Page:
Just like anything in your life, managing your personal finances comes down to having good habits. Spend below your means. Make payments on time. Focus on needs, not wants. But, like most things, all of that is much easier in theory than in practice. Keeping good habits is tough. That’s where habit stacking can come in and change your life and finances.
What is habit stacking?
I first heard about the concept of habit stacking from author James Clear. I’m all about self-improvement, but there have been small habits that I just couldn’t seem to keep like flossing or remembering to moisturize (which as I get older is more and more necessary).
Through habit stacking, though, I’ve been able to change that. According to Clear, “Habit stacking is a special form of an implementation intention.Rather than pairing your new habit with a particular time and location, you pair it with a current habit.”
So instead of saying I’m going to floss every night at 9pm, you’d stack flossing with another habit like brushing your teeth. Naturally, that sequence of events makes sense, but it’s about creating the pattern in your mind.
Clear says the habit stacking formula is:
After/Before [CURRENT HABIT], I will [NEW HABIT].
I’ve been able to use habit stacking to optimize my morning and evening routines.
For example, in the morning, I immediately start my day with two glasses of water and some apple cider vinegar. After all, I’ve been sleeping for 8 hours and my body is dehydrated. Me adding the health kick of apple cider vinegar reminds me to take my vitamins and supplements. After that, I make my coffee and while the coffee is brewing, I clean the cat litter.
Doing all of these things in this order flows naturally and has created a pattern in my mind. The water seamlessly reminds me to take my vitamins. Then, as a full-fledged coffee addict, I need something to do while waiting the 4 minutes to drink my cup of joe. Cleaning the cat litter is a necessary though not fun task that needs to get done.
In the evening, I know I need to brush my teeth before bed. For years, I had trouble being consistent with flossing. But I created a pattern in my brain, “After I brush my teeth, I will floss.”
So now I have a three-part system and brush my teeth, floss and then use mouthwash. Once I’m done with my oral hygiene, I wash my face and moisturize and am ready for bed.
All of these things are simple but can be tough to stick to. But if you pair your habits to create a specific pattern, it becomes second nature and easier to stick to. Though I’ve used habit stacking primarily to optimize my morning and evening routines, you can also use it to transform your finances.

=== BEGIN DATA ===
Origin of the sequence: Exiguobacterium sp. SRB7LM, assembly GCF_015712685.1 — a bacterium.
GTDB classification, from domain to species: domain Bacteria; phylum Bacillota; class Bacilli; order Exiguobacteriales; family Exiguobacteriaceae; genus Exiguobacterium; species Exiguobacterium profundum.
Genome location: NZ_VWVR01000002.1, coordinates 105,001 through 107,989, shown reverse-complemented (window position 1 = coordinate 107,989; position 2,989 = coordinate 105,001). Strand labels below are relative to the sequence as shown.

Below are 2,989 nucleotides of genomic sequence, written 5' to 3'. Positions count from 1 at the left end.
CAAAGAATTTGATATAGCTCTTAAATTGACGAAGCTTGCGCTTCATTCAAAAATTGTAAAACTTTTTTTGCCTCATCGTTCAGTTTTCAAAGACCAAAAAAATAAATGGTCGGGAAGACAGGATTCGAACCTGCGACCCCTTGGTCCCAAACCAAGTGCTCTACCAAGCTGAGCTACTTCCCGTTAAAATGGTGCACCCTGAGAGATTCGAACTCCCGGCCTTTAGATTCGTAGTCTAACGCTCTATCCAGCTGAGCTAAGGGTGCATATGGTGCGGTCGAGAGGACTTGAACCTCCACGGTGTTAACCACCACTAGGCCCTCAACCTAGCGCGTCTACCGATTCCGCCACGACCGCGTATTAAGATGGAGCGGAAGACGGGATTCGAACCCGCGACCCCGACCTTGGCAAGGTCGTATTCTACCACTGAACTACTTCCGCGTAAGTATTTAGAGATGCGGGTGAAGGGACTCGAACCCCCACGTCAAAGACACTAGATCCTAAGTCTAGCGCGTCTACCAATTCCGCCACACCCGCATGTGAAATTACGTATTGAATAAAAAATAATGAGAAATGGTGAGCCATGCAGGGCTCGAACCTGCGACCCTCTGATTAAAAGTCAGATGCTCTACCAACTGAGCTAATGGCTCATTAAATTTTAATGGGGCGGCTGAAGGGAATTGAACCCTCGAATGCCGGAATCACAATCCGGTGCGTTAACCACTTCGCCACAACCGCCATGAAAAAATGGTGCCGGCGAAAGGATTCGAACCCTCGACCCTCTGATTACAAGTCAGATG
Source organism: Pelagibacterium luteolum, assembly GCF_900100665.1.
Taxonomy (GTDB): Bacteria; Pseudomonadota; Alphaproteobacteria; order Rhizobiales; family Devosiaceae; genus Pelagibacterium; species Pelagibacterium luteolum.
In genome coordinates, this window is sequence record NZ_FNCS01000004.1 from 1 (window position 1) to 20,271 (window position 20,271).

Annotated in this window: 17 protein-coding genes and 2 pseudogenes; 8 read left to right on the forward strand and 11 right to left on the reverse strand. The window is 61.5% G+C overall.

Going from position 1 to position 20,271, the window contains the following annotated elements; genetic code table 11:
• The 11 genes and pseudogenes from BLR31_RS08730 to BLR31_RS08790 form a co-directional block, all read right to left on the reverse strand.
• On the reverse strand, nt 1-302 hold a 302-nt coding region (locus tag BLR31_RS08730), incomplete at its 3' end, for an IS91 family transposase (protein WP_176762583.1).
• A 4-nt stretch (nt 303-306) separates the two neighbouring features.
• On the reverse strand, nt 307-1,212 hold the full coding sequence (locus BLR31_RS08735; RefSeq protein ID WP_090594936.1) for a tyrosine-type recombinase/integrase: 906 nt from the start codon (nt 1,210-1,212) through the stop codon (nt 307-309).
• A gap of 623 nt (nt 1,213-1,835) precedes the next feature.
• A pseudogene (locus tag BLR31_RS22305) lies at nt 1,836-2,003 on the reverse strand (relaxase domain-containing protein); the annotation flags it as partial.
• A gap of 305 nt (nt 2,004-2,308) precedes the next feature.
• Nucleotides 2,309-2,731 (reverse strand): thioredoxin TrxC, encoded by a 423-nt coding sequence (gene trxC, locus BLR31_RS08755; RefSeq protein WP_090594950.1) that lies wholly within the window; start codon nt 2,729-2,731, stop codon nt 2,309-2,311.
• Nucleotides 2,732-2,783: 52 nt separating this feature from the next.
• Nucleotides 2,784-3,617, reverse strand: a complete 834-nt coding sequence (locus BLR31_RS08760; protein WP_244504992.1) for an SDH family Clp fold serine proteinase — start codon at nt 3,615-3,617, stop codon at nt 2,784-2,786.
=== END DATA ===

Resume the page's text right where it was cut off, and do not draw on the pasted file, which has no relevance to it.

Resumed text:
How to get started with habit stacking
The book Habit Stacking: 97 Small Life Changes That Take Five Minutes or Less by S.J. Scott outlines the eight parts you need to successfully habit stack. They are:
1. Each Habit Takes Less Than Five Minutes to Complete
2. It’s a Complete Habit
3. It Improves Your Life
4. It’s Simple to Complete
5. It Takes Less Than 30 Minutes
6. It Follows a Logical Process
7. It Follows a Checklist
8. It Fits Your Life
So, think about what habits you want to implement in your life, and create a checklist so they follow a certain order. Make sure it’s a logical progression, which will make it easier to keep.
Ways to habit stack your finances
I used to feel inconsistent with checking my financial accounts and typically only did so when I needed to. Now once a week, I follow a specific checklist and order that gives me a snapshot of where I’m at.
So, before I might just check my personal or business checking account. Now, I:
- Look at my personal checking and savings account
- Check my business checking and savings account
- Log in and look at my credit card account
- Check my PayPal account
- Do a quick check of my investment accounts
While this may sound like a lot, it takes me less than 10 minutes. The goal of doing this is to see where I’m at financially with my balances, where my spending is at on my credit card and to quickly review transactions for any errors. This structure has greatly streamlined my finances.
In the past, when I awoke in the morning, I’d grab my phone and immediately log-in to my bank’s app to check transactions and my balance. You can do that too. Instead of scrolling immediately through Instagram or Facebook, you can rewire your brain to check your bank account every morning when you grab your phone.
Another thing you can do to habit stack your finances is after every time you open up your wallet, you count your cash. Doing this every time you open your wallet will give you a better understanding of how much you’re spending each day and how quickly it’s leaving your wallet.
When you walk in the door, and it’s time to put your purse or wallet away, collect your spending receipts for the day and your loose change. Put the loose change in a jar for a rainy day and track your spending through your receipts.
Before going out of your house, you can turn off all your lights and heating to lower your utility bills.
Every time you get paid, let that be the basis of other habits. For example, when you get paid, you can transfer money to savings, transfer money to investing, or pay off your credit cards.
When it’s time to purchase anything online, do a quick search for online shopping codes or discounts.
At the end of the year during tax time, do a quick audit on your insurance to see if your coverage still works, and review your expenses to see if there’s anything you can cancel.
Any time you save money through a coupon or discount, automatically put the amount you saved in a savings account.
The key is to build one habit on top of another so it feels natural and sequential. Habit stacking can transform your finances and your behavior so you’re more aware of your money.